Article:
However, that all began to change last year. The Law and Justice Party, which came to power in presidential and parliamentary elections last spring and fall, is divided on matter, as is the Polish press. "For example," Mazurczak noted, the right-wing Gazeta Polska fired Father Tadeusz Isakowicz-Zaleski, a Catholic priest and Solidarity veteran who had been a columnist for the paper, after he wrote an article criticizing Maidan protesters for glorifying UPA. Meanwhile, Adam Szostkiewicz of the leftist publication Polityka has written that the Ukrainians need UPA and Bandera because every nation needs mythology."
Effectively, while the government and society are yet to reach a consolidated position, Ukrainian authorities' refusal to back down from efforts to glorify its WWII-era war criminals have led to cracks in the much-vaunted partnership between Warsaw and Kiev.
At the same time, Mazurczak suggested, while "some Ukrainians have tried to make amends…these attempts smack of apologetics." For instance, in a recent open letter to Poland by Ukrainian intellectuals, politicians and religious figures, Poles were asked to forgive the Ukrainians for the sins of the past. "However, the words 'UPA' and 'genocide' never appear; instead, the letter euphemistically refers to the 'Volhynia tragedy'."
Ultimately, Mazurczak insisted, "in the long run, not acknowledging the events of 1943 as genocide will have negative consequences for not only Poles, but for Ukraine as well." Specifically, the journalist noted, as Ukrainian migration to Poland continues to grow (with an estimated one million Ukrainians already in Poland), the lack of an apology may result in growing ethnic tensions.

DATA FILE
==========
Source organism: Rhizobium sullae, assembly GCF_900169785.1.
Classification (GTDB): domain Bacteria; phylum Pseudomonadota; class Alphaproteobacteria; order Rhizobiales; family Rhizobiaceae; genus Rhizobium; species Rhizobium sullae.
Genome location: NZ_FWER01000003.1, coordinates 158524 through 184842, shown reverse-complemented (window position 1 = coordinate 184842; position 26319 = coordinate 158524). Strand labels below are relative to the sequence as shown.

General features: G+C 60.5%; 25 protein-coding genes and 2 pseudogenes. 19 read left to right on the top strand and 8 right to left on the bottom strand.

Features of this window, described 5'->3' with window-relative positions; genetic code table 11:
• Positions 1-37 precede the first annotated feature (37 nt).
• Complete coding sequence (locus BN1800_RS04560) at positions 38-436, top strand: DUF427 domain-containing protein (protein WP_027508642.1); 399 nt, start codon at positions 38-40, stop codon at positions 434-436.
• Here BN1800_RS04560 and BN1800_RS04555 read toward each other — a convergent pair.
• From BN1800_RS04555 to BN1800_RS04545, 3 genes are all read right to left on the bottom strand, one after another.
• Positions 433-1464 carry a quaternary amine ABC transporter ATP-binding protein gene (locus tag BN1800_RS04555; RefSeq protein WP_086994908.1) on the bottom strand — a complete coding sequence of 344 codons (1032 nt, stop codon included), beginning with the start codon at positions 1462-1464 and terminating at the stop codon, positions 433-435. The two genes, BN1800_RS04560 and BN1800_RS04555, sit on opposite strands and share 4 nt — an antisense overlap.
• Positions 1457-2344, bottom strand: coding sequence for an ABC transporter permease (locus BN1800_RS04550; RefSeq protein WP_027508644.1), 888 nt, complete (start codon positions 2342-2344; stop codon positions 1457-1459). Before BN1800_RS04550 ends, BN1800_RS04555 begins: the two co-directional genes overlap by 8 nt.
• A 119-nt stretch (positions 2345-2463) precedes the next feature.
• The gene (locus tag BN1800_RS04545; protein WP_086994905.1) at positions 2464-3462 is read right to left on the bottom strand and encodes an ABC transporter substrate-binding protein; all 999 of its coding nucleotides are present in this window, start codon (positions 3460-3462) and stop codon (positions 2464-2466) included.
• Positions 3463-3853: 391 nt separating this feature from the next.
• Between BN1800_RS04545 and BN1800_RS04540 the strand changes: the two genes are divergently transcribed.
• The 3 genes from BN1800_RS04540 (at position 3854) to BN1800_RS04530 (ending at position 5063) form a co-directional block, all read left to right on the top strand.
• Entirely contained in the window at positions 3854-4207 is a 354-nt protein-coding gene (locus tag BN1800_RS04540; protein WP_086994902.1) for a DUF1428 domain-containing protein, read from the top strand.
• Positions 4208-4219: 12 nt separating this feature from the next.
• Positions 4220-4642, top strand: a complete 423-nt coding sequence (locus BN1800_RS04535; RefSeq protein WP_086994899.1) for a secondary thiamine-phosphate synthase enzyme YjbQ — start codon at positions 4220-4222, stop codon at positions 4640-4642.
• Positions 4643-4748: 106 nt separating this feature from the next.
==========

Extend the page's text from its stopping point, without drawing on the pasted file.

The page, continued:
Moreover, he added, while recent polling "shows that Ukrainians like Poland more than any other foreign country, this is unrequited love. Many Poles harbor grievances against the Ukrainians for 1943."
That, the journalist noted, is in stark contrast to Poland's attitudes toward the Germans, who were also responsible for many wartime crimes. "This," Mazurczak noted, "is largely because the Germans have apologized for atrocities against the Poles, starting with Willy Brandt's 1970 visit to Warsaw."
Unfortunately, what the analyst doesn't want to admit is that post-Maidan's very identity has been built on the glorification of Bandera and his fighters. From the first Molotov cocktails thrown by nationalist protesters in Kiev in the winter of 2014, to the cropping up of neo-fascist 'volunteer battalions' across the country after the victory of the coup, to the use of these same forces in the destructive civil war in Ukraine's east, the Bandera brand of nationalism has been use to effectively forge the country's post-Maidan national identity. If this component is removed, the whole Maidan project may fall apart.
The question Poles will have to ask themselves is whether geopolitics (i.e. Kiev's push to join Western institutions) trumps historical justice and historical memory.